When discussing Yucca plants with other people, I’m usually presented with two responses: the majority who detest them, and the few people who love them. If you are of the former, I hope I can convince you to move towards the latter group. Or at least I hope to persuade you to begin to reconsider the so-called “yucky Yuccas.”
There is one type of Yucca in particular that turned me into a Yucca fan. This would be Yucca filamentosa. This Yucca has all the things that make many Yuccas great for Colorado gardens: low water requirement, dramatic flowers that are pollinated at night by moths, and evergreen winter interest.
What Y. filamentosa has that other yuccas that can grow in our hardiness zone don’t have is softer leaves that can fold over towards the end, despite having sharp tips. This makes it a possibly better choice for gardeners who might be concerned about the stiff, sword like nature of some yuccas such as Y. glauca (which still make great landscape plants!). In addition these Yuccas can take some filtered shade, whereas most Yuccas prefer only full sun. Keep in mind that Yuccas, like many low-water garden plants prefer good drainage to avoid root rot. In addition to Adam’s Needle, there are a few other varieties of Y. filamentosa that offer variegated leaf color, such as Bright Edge Yucca and Color Guard Yucca.
Similar to Y. filamentosa is Y. flaccida. Y. flaccida hails from the Appalachian Mountains. Just like Y. filamentosa, Y. flaccida is more accustomed to your average garden soils and watering regimen. If you want to add a Yucca to an area that already contains other perennials that are not extremely xeric, you should consider Y. filamentosa and Y. flaccida. But while these two species can desire more water than the other yucca species, they are still low water plants that need well-drained soil to keep them happy.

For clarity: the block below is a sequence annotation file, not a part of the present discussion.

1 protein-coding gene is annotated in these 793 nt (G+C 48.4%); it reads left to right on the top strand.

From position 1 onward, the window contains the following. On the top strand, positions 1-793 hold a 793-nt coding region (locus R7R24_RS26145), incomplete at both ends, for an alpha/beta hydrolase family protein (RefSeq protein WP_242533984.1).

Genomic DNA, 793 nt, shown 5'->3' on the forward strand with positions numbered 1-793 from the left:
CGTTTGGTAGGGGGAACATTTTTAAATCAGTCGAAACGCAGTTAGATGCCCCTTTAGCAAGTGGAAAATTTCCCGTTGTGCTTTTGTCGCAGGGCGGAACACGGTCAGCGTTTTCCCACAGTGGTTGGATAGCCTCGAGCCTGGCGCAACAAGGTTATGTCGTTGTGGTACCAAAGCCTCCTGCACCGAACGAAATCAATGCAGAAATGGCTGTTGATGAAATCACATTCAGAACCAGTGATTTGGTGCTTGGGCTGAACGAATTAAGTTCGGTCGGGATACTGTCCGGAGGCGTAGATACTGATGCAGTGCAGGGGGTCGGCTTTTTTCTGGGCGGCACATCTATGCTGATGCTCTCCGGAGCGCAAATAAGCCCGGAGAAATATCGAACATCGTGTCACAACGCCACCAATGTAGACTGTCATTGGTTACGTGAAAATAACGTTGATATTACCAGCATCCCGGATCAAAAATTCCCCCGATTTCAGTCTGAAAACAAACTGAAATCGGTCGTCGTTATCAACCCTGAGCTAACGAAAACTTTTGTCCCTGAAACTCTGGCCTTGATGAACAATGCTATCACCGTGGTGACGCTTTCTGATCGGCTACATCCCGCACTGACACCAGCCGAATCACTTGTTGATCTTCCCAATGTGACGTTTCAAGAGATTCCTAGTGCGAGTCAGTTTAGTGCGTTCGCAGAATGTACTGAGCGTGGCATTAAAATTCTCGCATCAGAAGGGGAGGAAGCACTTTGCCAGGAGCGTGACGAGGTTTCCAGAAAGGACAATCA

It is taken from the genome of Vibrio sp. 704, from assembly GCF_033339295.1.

If it is architectural drama you seek for your garden, consider planting Yucca thompsoniana. Thompson’s Yucca is native to New Mexico, Texas, and northern Mexico. Under the right conditions, it may reach up to 10 feet tall. Thompson’s Yucca stems can even sometimes branch off, giving a similar look to the famous Joshua Tree Yuccas (Yucca brevifolia). Flowers are borne on 3 to 5 foot spikes, further increasing the drama of these beauties. For inspiration I recommend you visit the Thompson Yuccas at the Denver Botanic Gardens.
Another captivating form of Yucca is Y. baccata, commonly called Banana Yucca. It was a source of food for Native Americans of the Southwest. The long, stiff bluish-green leaves often curl back toward the base, and sport course curled fibers along the edges. Those curled fibers look striking in afternoon backlight. Banana Yucca can reach a height of 4 feet and width of 5 feet, so give it a good, dry space to thrive.
For native plant purists on Colorado’s Front Range, the Soapweed Yucca (Y. glauca) is a good choice. It is distributed widely across the high plains and foothills of Colorado, and is found from Canada to Texas. It is the most cold-hardy Yucca species available. As I mentioned previously, this Yucca has stiff leaves with sharp tips. Y. glauca grows 2-4’ tall and 2-4’ wide, and requires very little water.
If you have been avoiding the so-called Yucky Yuccas, please reconsider your position and give one of these xeriscape essentials a spot in your low-water landscape.
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